52 Ancestors in 52 Weeks

Week #7: My Favorite Discovery

Over the course of 2020 I have been participating in the genealogy writing challenge of 52 Ancestors in 52 Weeks that Amy Johnson Crow puts on each year.  This week’s topic is “My Favorite Discovery” and as I sit here and think about what I can write about, there are so many finds flitting through my brain that bring a smile to my face… my DNA discovery that the man named on my grandmother’s birth certificate was not my grandmother’s father popped into my head, but as I sit here 1 week away from my birthday I know my favorite discovery was just re-brought to my attention in the form of a Facebook memory just last Sunday, February 9, when I discovered 3 years ago that my 5th-great-grandfather was at the Battle of Yorktown and saw Cornwallis surrender to my hero, General George Washington.

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You see, I was born on George Washington’s birthday (I know, old news as I mention it from time to time), so after being told this my entire life, one of the first biographies I ever read in school was about George.  The more I read, the more I admired George (pardon my familiarity, I like to think he would understand my calling him by his first name). Yes, he is flawed.  Like many of those who were responsible for building the foundations of our new country, they made mistakes, compromising things for “the greater good” only to have it come back and haunt them 200+ years later.

But George never had an easy job despite being the only unanimously voted president of the United States.  Many wanted him to be a king, but we just overthrew king-rule, he knew that wasn’t what was best for our country.  Putting all the precedents in place to create the land we now live in wasn’t easy, but it’s one of the reasons I genuinely feel that George Washington was our greatest president.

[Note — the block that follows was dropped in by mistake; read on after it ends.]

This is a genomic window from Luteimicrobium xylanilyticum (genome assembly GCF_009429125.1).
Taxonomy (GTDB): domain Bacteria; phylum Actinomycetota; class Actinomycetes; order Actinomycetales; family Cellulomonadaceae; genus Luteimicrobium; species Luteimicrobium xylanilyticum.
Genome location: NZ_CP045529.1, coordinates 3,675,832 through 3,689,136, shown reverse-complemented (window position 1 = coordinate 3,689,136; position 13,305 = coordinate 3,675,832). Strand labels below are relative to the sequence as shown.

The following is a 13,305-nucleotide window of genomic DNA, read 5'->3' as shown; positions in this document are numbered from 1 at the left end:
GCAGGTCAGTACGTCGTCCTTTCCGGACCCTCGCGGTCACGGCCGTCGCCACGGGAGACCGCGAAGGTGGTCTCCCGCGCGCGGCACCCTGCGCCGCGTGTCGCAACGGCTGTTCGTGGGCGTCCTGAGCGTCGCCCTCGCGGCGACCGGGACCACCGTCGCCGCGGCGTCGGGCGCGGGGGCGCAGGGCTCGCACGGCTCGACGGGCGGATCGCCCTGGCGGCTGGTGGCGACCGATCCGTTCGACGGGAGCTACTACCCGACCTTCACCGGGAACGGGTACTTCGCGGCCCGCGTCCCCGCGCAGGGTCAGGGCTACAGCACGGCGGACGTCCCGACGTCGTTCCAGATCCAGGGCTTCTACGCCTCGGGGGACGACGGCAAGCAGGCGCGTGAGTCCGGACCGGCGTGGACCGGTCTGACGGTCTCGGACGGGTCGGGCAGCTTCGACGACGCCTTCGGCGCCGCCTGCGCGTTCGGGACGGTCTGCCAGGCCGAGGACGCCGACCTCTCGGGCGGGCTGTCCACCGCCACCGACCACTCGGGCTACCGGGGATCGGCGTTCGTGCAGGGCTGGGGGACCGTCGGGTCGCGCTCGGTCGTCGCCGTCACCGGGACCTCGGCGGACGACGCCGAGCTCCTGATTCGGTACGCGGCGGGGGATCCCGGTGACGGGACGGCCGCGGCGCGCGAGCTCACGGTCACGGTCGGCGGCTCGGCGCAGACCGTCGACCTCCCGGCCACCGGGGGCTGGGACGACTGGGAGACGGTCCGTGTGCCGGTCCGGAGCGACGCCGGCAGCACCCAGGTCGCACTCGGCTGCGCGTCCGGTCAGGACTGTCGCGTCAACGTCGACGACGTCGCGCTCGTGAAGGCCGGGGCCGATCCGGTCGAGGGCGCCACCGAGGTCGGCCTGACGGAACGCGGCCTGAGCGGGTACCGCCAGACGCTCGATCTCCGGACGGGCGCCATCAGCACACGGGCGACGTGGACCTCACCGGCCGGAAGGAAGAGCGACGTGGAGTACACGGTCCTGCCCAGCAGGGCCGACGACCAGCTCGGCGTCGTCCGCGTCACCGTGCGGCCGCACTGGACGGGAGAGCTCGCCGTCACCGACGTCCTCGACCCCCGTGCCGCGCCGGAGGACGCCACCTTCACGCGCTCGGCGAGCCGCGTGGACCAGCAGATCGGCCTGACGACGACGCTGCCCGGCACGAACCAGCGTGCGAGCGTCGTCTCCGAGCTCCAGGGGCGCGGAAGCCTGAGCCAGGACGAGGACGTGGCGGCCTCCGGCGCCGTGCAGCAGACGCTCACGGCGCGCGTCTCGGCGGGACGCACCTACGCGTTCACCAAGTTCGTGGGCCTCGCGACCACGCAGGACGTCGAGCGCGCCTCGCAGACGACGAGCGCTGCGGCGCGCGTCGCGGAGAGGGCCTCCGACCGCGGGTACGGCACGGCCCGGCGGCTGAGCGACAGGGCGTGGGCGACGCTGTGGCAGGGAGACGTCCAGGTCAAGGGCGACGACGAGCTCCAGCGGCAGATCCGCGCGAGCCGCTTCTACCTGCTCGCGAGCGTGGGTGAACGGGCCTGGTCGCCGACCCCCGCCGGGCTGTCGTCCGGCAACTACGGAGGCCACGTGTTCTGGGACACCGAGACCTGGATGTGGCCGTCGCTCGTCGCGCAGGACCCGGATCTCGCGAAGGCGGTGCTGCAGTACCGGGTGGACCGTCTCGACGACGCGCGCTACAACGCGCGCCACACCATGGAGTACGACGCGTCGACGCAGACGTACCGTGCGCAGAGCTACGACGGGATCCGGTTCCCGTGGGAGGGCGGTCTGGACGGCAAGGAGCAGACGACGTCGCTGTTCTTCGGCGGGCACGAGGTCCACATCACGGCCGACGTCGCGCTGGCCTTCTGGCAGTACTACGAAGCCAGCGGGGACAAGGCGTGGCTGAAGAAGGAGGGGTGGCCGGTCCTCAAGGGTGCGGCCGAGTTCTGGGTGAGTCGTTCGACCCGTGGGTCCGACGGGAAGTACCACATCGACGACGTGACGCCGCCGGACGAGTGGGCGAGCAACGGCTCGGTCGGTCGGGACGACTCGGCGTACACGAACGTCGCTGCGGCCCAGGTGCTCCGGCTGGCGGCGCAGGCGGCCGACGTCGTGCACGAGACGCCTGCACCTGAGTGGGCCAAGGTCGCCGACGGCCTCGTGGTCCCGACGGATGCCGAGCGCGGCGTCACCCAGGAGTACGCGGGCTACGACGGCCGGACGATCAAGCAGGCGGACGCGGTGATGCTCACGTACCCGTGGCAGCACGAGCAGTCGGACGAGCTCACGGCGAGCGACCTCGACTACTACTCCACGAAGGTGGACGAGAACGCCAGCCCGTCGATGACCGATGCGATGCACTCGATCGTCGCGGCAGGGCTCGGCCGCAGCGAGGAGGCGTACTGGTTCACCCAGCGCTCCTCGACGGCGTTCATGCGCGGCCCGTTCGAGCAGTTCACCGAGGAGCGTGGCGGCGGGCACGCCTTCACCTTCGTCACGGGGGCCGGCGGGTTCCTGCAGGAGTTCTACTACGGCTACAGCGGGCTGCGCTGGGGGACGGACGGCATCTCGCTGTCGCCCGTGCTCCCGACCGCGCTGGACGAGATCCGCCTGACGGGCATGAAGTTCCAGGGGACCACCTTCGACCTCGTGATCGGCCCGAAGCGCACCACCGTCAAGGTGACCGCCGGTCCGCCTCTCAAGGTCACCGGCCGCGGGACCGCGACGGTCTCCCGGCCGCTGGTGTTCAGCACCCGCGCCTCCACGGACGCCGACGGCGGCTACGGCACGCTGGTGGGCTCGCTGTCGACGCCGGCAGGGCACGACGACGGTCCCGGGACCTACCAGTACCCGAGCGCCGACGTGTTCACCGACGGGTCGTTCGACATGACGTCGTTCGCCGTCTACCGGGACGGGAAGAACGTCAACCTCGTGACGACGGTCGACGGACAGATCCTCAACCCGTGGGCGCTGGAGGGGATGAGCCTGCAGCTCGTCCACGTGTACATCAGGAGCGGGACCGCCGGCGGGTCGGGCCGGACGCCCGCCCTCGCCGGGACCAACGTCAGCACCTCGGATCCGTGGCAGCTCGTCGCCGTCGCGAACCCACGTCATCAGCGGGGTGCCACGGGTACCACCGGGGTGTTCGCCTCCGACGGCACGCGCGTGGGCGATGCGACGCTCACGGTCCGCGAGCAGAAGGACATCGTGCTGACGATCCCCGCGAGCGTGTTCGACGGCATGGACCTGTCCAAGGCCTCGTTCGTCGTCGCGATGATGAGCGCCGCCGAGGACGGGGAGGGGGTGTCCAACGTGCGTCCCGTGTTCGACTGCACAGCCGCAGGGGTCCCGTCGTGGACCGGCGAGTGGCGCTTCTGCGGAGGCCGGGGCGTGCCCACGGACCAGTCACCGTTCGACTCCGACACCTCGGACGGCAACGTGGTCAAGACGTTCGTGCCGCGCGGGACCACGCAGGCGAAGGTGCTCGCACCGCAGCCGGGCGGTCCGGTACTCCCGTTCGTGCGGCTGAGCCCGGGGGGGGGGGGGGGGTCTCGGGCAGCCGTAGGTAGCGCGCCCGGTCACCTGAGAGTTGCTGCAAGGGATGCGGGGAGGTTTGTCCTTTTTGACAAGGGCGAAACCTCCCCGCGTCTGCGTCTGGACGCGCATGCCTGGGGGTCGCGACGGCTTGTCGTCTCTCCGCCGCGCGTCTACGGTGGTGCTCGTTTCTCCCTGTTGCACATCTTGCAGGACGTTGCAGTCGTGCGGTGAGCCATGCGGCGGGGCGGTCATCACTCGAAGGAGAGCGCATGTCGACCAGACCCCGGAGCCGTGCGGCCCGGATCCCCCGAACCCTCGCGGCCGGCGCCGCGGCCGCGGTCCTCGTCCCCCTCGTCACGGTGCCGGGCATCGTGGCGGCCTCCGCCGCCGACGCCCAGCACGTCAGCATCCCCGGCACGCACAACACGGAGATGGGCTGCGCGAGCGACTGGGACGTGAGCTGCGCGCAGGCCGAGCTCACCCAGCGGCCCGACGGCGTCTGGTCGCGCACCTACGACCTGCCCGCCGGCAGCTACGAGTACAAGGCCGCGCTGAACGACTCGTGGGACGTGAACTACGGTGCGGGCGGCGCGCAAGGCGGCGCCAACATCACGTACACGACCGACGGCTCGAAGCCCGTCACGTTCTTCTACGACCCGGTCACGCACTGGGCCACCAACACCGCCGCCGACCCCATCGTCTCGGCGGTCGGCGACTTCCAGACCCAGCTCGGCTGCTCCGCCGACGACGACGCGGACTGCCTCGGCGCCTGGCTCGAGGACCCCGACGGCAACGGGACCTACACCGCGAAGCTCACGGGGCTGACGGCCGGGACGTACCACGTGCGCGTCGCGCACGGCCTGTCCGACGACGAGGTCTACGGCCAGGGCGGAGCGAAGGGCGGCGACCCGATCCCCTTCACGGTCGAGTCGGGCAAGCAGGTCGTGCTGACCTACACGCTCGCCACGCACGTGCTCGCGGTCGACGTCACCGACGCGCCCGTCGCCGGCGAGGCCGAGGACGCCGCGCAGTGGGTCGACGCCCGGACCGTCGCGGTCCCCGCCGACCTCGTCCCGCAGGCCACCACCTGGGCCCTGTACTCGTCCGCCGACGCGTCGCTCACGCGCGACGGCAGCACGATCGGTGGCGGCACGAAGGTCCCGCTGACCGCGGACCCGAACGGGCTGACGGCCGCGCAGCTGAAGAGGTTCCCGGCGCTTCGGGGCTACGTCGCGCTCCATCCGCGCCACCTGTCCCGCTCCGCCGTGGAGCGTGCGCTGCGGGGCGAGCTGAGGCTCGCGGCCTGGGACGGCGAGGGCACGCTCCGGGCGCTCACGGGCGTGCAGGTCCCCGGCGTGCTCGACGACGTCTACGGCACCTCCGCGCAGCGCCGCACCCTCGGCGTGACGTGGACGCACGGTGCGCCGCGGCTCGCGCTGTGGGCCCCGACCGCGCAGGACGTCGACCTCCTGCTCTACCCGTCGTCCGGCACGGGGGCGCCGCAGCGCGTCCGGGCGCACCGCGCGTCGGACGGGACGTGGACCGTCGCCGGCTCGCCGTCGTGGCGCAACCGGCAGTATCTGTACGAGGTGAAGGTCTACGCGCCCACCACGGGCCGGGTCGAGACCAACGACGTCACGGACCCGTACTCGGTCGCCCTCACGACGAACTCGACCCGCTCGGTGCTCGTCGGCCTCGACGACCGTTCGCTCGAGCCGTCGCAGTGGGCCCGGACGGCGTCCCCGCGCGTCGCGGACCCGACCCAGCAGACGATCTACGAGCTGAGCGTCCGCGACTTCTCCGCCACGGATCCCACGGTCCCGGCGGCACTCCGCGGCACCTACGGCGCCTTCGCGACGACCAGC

But when I learned that my relative witnessed Cornwallis’ surrender at Yorktown literally gave me chills.  That he was related to me through my Grandma Blair (Anna Maria Morgart) was even better, she was the best friend I will probably ever have.

Peter Morgart is my 5th-great-grandfather who was born in 18 April 1758 in New Jersey.  His family moved to Virginia and he signed up and ended up being at the battle of Yorktown.

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Peter Morgart was my first relative I discovered that fought in the Revolutionary War.  I have since found others, Solomon Sparks is another 5th-great-grandfather who fought in both the Revolutionary War and became a Captain in the War of 1812.  On my mother’s side I have Ichabod Warner (6th-great-grandfather), David Ryther (7th-great-grandfather), and Joel Chapin (6th-great-grandfather). But Peter will always have that extra special spot because not only was he the first relative I found to fight in the American Revolution, but he saw that wonderful surrender that ended the war.

52 Ancestors in 52 Weeks

If you want to get better about writing about your ancestors, the 52 Ancestors in 52 Weeks is a great opportunity.  As you can see from my own headings for this challenge I have not participated in each week as sometimes I can strain the brain trying to find someone to fit a category and it doesn’t always jump out at me.  First and foremost this is a fun activity, so don’t overstress if you don’t have something to write about each week.  But I do recommend it as practice always helps you share the stories about your relatives.

 

Genealogy, My Family Tree

My Research Trip Days 2 & 3

So if you read my previous post, you know that I had quite a day going from one cemetery to the next finding my direct line ancestors on my dad’s side of the family.